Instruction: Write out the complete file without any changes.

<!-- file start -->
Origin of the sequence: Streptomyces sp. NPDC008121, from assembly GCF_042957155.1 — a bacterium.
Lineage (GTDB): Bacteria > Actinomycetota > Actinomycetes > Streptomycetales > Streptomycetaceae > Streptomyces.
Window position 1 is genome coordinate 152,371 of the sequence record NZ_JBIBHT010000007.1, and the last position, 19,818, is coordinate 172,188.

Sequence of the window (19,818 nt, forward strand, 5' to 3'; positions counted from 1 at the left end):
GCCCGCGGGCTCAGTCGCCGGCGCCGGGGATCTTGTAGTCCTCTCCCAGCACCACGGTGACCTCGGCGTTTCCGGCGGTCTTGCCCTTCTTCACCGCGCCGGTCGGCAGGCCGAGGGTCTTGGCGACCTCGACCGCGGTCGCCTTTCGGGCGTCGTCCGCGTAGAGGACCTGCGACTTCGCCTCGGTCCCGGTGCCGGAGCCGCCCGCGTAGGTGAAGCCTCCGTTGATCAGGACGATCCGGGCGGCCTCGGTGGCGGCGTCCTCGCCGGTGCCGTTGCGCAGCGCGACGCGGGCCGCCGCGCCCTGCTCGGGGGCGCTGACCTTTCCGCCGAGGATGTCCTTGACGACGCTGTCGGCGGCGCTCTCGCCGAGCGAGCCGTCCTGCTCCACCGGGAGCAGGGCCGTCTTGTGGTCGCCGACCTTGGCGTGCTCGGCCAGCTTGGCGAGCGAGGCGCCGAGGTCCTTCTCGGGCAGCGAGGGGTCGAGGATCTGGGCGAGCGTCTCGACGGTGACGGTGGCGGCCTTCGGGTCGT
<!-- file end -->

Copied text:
Origin of the sequence: Streptomyces sp. NPDC008121, from assembly GCF_042957155.1 — a bacterium.
Lineage (GTDB): Bacteria > Actinomycetota > Actinomycetes > Streptomycetales > Streptomycetaceae > Streptomyces.
Window position 1 is genome coordinate 152,371 of the sequence record NZ_JBIBHT010000007.1, and the last position, 19,818, is coordinate 172,188.

Sequence of the window (19,818 nt, forward strand, 5' to 3'; positions counted from 1 at the left end):
GCCCGCGGGCTCAGTCGCCGGCGCCGGGGATCTTGTAGTCCTCTCCCAGCACCACGGTGACCTCGGCGTTTCCGGCGGTCTTGCCCTTCTTCACCGCGCCGGTCGGCAGGCCGAGGGTCTTGGCGACCTCGACCGCGGTCGCCTTTCGGGCGTCGTCCGCGTAGAGGACCTGCGACTTCGCCTCGGTCCCGGTGCCGGAGCCGCCCGCGTAGGTGAAGCCTCCGTTGATCAGGACGATCCGGGCGGCCTCGGTGGCGGCGTCCTCGCCGGTGCCGTTGCGCAGCGCGACGCGGGCCGCCGCGCCCTGCTCGGGGGCGCTGACCTTTCCGCCGAGGATGTCCTTGACGACGCTGTCGGCGGCGCTCTCGCCGAGCGAGCCGTCCTGCTCCACCGGGAGCAGGGCCGTCTTGTGGTCGCCGACCTTGGCGTGCTCGGCCAGCTTGGCGAGCGAGGCGCCGAGGTCCTTCTCGGGCAGCGAGGGGTCGAGGATCTGGGCGAGCGTCTCGACGGTGACGGTGGCGGCCTTCGGGTCGT